Tiny planthopper insects are among the most impressive jumpers in the insect world. Experiencing a remarkable 700 g force as they take off, the 20 mg athletes can accelerate to 5.5 m s–1 in 1 ms. They're gone in the blink of an eye, which fascinates Malcolm Burrows from the University of Cambridge. ‘Doing very fast things poses particular problems, not only for their nervous systems, but also the skeleton and the muscles,’ says Burrows. He explains that it is impossible for muscular contraction to deliver power fast enough to launch these ballistic leaps. ‘A muscle can do one of two things. It can contract extremely rapidly, but then it doesn't generate much power, or, it can contract slowly and generate lots of power,’ explains Burrows. And, as if that wasn't difficult enough, planthoppers have to coordinate their hind legs to push off within 30 μs of each other, less than one-third of the duration of an action potential, otherwise they spin hopelessly out of control. Curious to find out how the minute insects have solved the dual problems of producing enough power and coordinating their hind legs, Burrows decided to film the insects' leaps with an extremely high-speed camera (p. 469).
Travelling to Aachen in Germany, he collected the tiny insects from an ivy plant in the garden of his colleague, Peter Bräunig, and filmed the insects jumping at 30,000 frames s–1. Analysing the high-speed footage, Burrows could see that the insects initially pull their legs up under their body, where they hold them cocked for several seconds before the legs are released suddenly, sending the insect sailing into the air.
Having filmed natural jumps, Burrows wanted to get a closer look at the insects' jumping action, so he restrained the tiny jumpers on their backs in Plasticine and tickled their legs to get them to try to leap. Focusing on the insect's pleural arches, part of the insect's thorax, he could see that the structures bent as if they were storing energy. And when Burrows shone UV light on this region, he could see the telltale blue fluorescence produced by the elastic protein, resilin, which could store energy as the pleural arches are deformed. He had found the elastic storage mechanism that powers the insect's lift-off.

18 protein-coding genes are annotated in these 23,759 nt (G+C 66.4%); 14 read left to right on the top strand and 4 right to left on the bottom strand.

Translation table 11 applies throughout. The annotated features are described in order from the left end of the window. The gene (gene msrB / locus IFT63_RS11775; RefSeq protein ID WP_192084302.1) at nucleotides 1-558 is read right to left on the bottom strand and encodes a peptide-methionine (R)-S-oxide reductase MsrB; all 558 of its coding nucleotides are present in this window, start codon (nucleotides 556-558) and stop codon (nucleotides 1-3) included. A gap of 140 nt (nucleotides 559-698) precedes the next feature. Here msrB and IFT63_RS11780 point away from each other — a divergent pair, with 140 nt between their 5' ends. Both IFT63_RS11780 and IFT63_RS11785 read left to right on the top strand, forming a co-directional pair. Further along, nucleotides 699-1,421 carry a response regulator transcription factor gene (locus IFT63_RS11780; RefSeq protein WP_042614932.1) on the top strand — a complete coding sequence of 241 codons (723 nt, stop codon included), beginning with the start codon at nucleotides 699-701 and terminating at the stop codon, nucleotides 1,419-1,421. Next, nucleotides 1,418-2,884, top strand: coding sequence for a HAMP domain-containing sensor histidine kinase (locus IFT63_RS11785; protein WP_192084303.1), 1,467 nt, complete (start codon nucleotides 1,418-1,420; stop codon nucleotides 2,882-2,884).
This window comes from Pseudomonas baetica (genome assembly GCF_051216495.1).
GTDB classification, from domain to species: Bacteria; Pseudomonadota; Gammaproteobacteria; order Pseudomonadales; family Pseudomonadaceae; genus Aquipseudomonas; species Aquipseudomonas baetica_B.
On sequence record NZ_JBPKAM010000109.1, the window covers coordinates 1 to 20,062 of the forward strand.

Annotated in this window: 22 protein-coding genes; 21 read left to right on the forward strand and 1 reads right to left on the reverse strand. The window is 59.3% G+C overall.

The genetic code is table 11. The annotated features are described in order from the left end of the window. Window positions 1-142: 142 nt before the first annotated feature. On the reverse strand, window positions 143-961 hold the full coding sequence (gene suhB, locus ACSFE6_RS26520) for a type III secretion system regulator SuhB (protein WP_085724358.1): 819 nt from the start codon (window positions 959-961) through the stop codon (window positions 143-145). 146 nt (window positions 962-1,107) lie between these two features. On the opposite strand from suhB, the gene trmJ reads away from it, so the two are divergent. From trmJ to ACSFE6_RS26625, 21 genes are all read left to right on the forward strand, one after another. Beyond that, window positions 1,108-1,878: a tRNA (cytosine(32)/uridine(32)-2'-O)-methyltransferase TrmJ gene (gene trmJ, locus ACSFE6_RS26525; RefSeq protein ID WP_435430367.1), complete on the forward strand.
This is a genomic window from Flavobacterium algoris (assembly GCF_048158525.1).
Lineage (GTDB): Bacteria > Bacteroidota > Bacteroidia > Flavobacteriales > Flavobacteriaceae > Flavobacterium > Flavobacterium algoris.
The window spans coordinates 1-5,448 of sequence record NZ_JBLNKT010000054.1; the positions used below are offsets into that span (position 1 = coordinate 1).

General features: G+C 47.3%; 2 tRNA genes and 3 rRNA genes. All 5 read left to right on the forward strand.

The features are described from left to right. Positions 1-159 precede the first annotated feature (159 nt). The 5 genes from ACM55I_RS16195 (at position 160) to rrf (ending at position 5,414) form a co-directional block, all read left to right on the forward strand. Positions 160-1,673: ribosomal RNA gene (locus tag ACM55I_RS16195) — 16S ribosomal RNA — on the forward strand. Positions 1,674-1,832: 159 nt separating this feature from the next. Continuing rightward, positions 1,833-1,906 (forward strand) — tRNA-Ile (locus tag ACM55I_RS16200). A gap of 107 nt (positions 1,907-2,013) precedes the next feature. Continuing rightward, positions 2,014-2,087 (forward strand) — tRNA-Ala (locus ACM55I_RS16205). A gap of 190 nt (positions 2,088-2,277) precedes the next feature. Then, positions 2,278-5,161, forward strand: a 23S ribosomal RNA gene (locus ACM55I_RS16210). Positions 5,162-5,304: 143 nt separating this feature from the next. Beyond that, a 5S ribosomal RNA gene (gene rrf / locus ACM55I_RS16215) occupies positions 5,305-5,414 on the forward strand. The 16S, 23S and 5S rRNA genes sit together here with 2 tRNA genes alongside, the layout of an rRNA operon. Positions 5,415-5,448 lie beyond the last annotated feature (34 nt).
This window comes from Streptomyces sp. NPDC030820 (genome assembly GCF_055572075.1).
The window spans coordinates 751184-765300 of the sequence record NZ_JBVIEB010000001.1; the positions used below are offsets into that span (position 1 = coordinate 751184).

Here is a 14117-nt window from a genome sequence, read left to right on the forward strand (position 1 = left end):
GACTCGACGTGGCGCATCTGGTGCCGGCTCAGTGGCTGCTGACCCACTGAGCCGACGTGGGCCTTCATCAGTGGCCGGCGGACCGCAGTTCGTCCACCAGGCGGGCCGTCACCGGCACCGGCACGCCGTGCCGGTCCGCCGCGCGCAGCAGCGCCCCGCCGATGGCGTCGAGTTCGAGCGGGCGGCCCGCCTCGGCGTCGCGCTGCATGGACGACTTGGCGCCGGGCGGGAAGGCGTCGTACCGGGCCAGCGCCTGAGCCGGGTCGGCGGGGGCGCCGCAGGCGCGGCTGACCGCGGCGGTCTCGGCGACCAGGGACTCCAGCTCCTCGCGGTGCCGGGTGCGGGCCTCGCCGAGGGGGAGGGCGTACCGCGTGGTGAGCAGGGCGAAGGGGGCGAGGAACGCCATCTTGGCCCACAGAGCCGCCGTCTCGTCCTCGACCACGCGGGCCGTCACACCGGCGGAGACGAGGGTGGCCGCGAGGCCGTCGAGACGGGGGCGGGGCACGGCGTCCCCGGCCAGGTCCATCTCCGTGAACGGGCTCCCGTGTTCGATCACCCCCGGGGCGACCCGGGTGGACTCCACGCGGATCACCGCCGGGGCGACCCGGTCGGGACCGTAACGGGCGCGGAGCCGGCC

According to Burrows, once the insect has cocked its leg, huge muscles in the thorax contract slowly, bending and storing the energy in the elastic pleural arches, ready to be released in an instant as the pleural arches recoil and the insect suddenly leaps; just like the release of energy stored in an elastic catapult.
Having found the insect's catapult mechanism, Burrows began looking for the synchronisation system that coordinates the hind legs' simultaneous push-off and realised that small protrusions from the top part of each hind leg touched as the legs were cocked. Could this mechanical linkage provide the synchronisation necessary to prevent the leaping insects from spinning?
Filming a dead insect as he tried to move one of the legs by pulling on its tendon, Burrows was amazed to see that both legs moved in perfect synchrony. ‘I had to bring Peter into the lab and tell him “Have a look at this! Am I seeing something or what?”’, laughs Burrows. With no neural or muscle activity to move the dead insect's legs, it was clear that the mechanical linkage between the two legs was responsible for both legs pushing off simultaneously.
Having found the planthopper's unique mechanical linkage that synchronises the legs, Burrows is keen to find out more about the neural systems that control the insect's super-fast leaps. He says ‘there's a lot of fun ahead’.